Years before Wynn would build the Mirage, with its 3,000 rooms and spewing volcano, capitalizing on the “fantasy factor” that the Strip was ready for in 1989, and the $1.6 billion Bellagio, which blew Las Vegas’s collective mind in 1998, he learned another important lesson about luxury—one having nothing to do with Roman chariots, summer furs, or pyrotechnics. It was 1973, Wynn had been elected chairman and president of the Golden Nugget, and he was going to visit the Nevada Gaming Commission in Carson City for the final hearing on his license.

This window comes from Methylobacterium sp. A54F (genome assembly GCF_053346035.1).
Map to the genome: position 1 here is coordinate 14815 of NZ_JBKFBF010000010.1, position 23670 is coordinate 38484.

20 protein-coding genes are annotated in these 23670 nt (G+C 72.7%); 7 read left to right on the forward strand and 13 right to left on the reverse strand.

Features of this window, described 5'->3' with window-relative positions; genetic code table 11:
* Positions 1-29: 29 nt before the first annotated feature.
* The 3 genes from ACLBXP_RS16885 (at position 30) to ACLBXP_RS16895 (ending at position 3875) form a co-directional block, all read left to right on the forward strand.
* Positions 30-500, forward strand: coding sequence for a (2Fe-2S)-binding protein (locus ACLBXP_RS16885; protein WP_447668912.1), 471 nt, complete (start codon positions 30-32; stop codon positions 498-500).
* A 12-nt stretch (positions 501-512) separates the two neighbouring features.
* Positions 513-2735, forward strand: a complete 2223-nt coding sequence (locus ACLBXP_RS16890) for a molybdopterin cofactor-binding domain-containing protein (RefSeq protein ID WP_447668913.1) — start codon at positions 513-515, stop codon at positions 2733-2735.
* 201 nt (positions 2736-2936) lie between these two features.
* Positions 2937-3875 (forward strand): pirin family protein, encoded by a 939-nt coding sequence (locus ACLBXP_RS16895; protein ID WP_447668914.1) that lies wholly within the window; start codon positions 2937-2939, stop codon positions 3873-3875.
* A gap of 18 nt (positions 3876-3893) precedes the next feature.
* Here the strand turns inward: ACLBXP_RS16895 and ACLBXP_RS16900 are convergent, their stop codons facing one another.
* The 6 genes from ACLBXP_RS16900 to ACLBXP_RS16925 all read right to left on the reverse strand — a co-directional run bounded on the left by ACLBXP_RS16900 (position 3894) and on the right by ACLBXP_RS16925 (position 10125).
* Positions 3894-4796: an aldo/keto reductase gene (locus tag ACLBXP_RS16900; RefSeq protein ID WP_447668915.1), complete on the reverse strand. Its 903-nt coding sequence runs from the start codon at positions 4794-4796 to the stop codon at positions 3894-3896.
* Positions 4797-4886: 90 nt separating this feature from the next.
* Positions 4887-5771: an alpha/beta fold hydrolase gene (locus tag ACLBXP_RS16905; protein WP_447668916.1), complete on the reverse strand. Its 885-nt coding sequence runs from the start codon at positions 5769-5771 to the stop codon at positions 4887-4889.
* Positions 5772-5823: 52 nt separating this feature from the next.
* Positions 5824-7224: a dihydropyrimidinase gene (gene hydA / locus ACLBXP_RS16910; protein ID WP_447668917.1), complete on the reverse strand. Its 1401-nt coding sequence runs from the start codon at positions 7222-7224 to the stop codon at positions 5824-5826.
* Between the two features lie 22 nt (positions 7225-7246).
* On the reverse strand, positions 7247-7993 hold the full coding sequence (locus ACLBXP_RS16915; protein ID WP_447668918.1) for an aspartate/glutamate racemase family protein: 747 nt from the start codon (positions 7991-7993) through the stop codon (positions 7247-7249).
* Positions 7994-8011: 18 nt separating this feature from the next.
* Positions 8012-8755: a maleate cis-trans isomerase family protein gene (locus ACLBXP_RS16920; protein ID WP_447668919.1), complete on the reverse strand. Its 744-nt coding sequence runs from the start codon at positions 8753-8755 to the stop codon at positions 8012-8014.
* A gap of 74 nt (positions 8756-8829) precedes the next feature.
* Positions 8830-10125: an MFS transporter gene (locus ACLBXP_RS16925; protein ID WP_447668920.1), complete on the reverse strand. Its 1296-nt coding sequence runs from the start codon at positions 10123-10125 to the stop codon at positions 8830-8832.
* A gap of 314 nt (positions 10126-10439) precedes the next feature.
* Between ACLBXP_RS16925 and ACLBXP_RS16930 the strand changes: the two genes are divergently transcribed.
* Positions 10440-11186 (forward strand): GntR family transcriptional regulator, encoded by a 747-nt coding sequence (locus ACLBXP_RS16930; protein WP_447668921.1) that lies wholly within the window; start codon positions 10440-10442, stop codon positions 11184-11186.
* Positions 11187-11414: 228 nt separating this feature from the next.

“In those days, you had to be found suitable,” he explains. “I rented a car at the Reno airport and made a reservation at the Harrah’s hotel on Virginia Street, a downtown hotel in Reno that’s bare-bones. And when I pulled up my rental car to the curb, it felt like pulling up to the Plaza. This young kid comes and says, ‘Welcome to Harrah’s. Are you just visiting or are you checking into the hotel, may I ask?’ And he gave me his card with an extension and had my bags sent directly up and said, ‘Don’t you worry about a thing, Mr. Wynn. If you call that number, we’ll have your car waiting.’ And I’m thinking, Whoa. He walks me over to this cheap glass door and welcomes me again to Harrah’s. I go up the escalator, and there’s a young woman behind a wooden front desk, and she gives me a greeting that’s just as nice as the one I got downstairs.